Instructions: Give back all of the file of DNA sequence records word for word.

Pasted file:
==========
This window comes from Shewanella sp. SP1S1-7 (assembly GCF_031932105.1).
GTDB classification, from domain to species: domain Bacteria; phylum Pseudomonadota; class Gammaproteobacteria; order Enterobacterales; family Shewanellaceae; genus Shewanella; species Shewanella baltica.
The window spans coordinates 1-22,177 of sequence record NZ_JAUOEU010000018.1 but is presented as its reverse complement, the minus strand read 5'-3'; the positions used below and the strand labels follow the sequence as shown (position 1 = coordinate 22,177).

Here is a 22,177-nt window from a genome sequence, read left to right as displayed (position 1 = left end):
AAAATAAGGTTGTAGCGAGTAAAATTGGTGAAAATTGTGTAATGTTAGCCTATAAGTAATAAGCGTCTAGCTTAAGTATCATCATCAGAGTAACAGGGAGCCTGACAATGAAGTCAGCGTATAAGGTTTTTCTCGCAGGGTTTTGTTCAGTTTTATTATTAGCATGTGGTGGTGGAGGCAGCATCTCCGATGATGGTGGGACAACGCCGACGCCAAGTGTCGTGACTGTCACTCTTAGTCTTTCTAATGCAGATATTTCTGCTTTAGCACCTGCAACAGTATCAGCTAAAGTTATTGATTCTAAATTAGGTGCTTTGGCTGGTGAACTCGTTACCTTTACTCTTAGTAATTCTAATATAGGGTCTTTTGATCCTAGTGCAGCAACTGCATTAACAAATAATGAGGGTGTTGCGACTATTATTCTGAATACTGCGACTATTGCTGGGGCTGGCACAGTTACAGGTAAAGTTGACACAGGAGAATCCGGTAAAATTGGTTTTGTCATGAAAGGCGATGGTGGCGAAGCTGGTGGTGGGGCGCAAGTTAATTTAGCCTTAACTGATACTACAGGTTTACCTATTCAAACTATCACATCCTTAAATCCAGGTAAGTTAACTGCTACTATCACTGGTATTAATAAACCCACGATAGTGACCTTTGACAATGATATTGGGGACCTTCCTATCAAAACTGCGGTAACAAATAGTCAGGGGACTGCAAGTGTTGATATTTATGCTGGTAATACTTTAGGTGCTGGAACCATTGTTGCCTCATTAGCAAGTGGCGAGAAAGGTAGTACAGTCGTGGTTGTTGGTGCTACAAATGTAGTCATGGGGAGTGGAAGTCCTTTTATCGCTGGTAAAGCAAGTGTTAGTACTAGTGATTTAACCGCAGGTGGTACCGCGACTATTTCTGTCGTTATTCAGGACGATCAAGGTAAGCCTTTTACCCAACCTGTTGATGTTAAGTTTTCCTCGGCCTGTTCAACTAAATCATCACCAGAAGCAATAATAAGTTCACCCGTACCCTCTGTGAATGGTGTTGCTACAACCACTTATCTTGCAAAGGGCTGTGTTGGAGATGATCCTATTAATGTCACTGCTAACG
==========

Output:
This window comes from Shewanella sp. SP1S1-7 (assembly GCF_031932105.1).
GTDB classification, from domain to species: domain Bacteria; phylum Pseudomonadota; class Gammaproteobacteria; order Enterobacterales; family Shewanellaceae; genus Shewanella; species Shewanella baltica.
The window spans coordinates 1-22,177 of sequence record NZ_JAUOEU010000018.1 but is presented as its reverse complement, the minus strand read 5'-3'; the positions used below and the strand labels follow the sequence as shown (position 1 = coordinate 22,177).

Here is a 22,177-nt window from a genome sequence, read left to right as displayed (position 1 = left end):
AAAATAAGGTTGTAGCGAGTAAAATTGGTGAAAATTGTGTAATGTTAGCCTATAAGTAATAAGCGTCTAGCTTAAGTATCATCATCAGAGTAACAGGGAGCCTGACAATGAAGTCAGCGTATAAGGTTTTTCTCGCAGGGTTTTGTTCAGTTTTATTATTAGCATGTGGTGGTGGAGGCAGCATCTCCGATGATGGTGGGACAACGCCGACGCCAAGTGTCGTGACTGTCACTCTTAGTCTTTCTAATGCAGATATTTCTGCTTTAGCACCTGCAACAGTATCAGCTAAAGTTATTGATTCTAAATTAGGTGCTTTGGCTGGTGAACTCGTTACCTTTACTCTTAGTAATTCTAATATAGGGTCTTTTGATCCTAGTGCAGCAACTGCATTAACAAATAATGAGGGTGTTGCGACTATTATTCTGAATACTGCGACTATTGCTGGGGCTGGCACAGTTACAGGTAAAGTTGACACAGGAGAATCCGGTAAAATTGGTTTTGTCATGAAAGGCGATGGTGGCGAAGCTGGTGGTGGGGCGCAAGTTAATTTAGCCTTAACTGATACTACAGGTTTACCTATTCAAACTATCACATCCTTAAATCCAGGTAAGTTAACTGCTACTATCACTGGTATTAATAAACCCACGATAGTGACCTTTGACAATGATATTGGGGACCTTCCTATCAAAACTGCGGTAACAAATAGTCAGGGGACTGCAAGTGTTGATATTTATGCTGGTAATACTTTAGGTGCTGGAACCATTGTTGCCTCATTAGCAAGTGGCGAGAAAGGTAGTACAGTCGTGGTTGTTGGTGCTACAAATGTAGTCATGGGGAGTGGAAGTCCTTTTATCGCTGGTAAAGCAAGTGTTAGTACTAGTGATTTAACCGCAGGTGGTACCGCGACTATTTCTGTCGTTATTCAGGACGATCAAGGTAAGCCTTTTACCCAACCTGTTGATGTTAAGTTTTCCTCGGCCTGTTCAACTAAATCATCACCAGAAGCAATAATAAGTTCACCCGTACCCTCTGTGAATGGTGTTGCTACAACCACTTATCTTGCAAAGGGCTGTGTTGGAGATGATCCTATTAATGTCACTGCTAACG